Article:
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I can approximate the area beneath a curve using the Midpoint and Trapezoidal methods, with errors such that:

$Error_m \leq \frac{k(b-a)^3}{24n^2}$ and $Error_T \leq \frac{k(b-a)^3}{12n^2}$.

Doesn't this suggest that the Midpoint Method is twice as accurate as the Trapezoidal Method?

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    $\begingroup$ The constant $k$ is not necessarily the same. It depends on $f$, differently for each method. $\endgroup$ Dec 12 '13 at 5:30
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    $\begingroup$ Here in both cases $k$ is the max of the (absolute value) of the second derivative. Then your inequalities give upper bounds on the error. One can construct $f$ such that for given $n$ the Trapezoidal Rule is dead on, while the Midpoint Rule is not. $\endgroup$ Dec 12 '13 at 5:34
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    $\begingroup$ 'k' is equal to the maximum of $f''(x)$ for both $E_m$ and $E_T$ $\endgroup$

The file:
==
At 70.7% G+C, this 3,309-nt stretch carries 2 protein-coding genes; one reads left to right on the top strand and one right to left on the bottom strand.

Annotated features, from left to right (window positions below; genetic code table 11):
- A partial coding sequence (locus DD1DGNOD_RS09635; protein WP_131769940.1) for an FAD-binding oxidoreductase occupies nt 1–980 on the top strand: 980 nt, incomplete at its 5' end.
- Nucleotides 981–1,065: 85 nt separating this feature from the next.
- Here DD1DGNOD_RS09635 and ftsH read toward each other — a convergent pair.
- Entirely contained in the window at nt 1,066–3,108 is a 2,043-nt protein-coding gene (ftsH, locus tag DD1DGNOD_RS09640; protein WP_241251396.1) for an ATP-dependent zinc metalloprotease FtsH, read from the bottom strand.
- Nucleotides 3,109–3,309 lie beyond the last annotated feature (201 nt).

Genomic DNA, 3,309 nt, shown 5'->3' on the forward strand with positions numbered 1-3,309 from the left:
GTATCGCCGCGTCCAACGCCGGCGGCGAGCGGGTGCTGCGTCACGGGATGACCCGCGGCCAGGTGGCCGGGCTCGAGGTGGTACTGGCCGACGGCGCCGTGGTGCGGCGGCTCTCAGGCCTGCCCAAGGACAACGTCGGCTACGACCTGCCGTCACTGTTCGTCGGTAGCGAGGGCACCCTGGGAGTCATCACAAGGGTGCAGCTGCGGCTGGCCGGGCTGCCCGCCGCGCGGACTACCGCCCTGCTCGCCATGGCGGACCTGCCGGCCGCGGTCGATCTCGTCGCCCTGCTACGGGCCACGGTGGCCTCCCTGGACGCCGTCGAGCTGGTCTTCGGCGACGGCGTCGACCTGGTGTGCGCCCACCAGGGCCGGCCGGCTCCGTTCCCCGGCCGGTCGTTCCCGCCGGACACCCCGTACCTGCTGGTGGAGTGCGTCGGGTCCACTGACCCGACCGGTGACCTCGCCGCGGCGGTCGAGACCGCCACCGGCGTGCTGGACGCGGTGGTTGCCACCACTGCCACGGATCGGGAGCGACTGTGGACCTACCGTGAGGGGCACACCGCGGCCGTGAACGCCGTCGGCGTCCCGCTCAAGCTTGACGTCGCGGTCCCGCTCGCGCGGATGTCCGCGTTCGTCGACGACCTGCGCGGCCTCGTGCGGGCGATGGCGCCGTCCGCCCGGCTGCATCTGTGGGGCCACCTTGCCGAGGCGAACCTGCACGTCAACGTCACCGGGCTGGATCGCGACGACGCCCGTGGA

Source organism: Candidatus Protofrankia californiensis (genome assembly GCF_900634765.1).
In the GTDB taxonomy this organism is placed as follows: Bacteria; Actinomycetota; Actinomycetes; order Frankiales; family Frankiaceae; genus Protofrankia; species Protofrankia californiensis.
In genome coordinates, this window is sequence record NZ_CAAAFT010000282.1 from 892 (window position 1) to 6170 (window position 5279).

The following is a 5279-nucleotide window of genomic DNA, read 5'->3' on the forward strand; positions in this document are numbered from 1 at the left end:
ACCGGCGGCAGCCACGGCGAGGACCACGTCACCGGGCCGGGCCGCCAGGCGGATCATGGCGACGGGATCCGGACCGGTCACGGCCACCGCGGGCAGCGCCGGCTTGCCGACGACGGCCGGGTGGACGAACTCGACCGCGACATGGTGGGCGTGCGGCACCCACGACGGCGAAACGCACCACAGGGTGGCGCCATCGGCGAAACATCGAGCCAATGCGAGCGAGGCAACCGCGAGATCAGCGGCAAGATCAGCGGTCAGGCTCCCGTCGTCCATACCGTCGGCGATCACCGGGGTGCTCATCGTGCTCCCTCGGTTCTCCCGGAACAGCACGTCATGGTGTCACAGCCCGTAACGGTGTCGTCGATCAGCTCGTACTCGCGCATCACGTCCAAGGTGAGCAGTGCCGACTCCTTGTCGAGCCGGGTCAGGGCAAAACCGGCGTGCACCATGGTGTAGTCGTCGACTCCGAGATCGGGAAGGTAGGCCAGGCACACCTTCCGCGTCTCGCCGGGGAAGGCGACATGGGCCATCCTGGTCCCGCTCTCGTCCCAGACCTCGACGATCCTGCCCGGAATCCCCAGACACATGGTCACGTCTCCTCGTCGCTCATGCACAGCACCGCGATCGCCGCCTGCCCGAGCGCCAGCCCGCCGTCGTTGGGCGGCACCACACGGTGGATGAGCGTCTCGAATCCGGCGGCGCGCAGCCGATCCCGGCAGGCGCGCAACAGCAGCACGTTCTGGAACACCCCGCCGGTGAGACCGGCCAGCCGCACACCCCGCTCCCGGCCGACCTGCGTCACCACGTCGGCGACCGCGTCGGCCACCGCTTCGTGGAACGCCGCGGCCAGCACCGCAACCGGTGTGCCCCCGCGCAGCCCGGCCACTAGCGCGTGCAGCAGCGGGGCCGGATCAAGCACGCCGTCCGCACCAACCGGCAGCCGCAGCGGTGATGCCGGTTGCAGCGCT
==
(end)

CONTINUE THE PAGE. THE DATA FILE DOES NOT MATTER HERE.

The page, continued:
– citelao
    Dec 12 '13 at 5:43
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    $\begingroup$ Even if the "worst case" for trapezoidal is half as good, the "typical case" could be much better. $\endgroup$
    – GEdgar
    Dec 12 '13 at 14:14
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It has already been said in the comments that the error estimates you cite are upper bounds, so actual errors may be smaller and $E_M$ won't usually be exactly half of $E_T$ (and may actually be larger in some cases).

Nevertheless, it is well worth pointing out that if the function you are integrating happens to be a cubic polynomial, then we can make an exact statement: $$ E_M=-\frac{1}{2}E_T. $$ You would probably never integrate a cubic polynomial numerically, but if the function you are integrating is well-approximated by a cubic polynomial on every subinterval used in the numerical integration, then the errors should still be related in roughly the same way.